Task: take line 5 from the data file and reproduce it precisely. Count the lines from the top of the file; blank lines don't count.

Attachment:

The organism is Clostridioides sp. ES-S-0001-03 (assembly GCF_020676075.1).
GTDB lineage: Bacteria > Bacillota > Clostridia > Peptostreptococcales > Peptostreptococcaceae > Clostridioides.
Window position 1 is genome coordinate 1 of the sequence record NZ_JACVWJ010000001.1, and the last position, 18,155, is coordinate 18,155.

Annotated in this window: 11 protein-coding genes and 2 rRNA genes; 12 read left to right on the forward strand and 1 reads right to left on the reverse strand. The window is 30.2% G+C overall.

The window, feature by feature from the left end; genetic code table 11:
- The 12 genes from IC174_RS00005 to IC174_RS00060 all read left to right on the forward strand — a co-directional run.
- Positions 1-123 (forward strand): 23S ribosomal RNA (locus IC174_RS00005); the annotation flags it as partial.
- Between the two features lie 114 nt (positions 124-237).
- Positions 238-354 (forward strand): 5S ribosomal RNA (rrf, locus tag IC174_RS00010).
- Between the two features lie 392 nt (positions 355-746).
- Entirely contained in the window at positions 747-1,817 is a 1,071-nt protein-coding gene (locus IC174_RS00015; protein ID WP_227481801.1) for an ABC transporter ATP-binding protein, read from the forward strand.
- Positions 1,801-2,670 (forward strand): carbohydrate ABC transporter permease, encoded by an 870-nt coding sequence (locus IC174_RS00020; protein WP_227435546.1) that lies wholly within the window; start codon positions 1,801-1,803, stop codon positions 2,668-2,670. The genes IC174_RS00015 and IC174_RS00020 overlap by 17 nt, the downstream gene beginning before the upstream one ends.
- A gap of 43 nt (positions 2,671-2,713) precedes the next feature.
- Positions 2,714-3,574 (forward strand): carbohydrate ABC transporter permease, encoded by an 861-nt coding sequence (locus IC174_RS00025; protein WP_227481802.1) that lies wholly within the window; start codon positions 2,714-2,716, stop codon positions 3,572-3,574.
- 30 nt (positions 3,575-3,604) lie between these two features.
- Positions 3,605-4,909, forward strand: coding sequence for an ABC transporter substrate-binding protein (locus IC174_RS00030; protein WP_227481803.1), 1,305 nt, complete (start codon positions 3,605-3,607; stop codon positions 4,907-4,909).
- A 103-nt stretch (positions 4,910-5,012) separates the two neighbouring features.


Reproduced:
The window, feature by feature from the left end; genetic code table 11: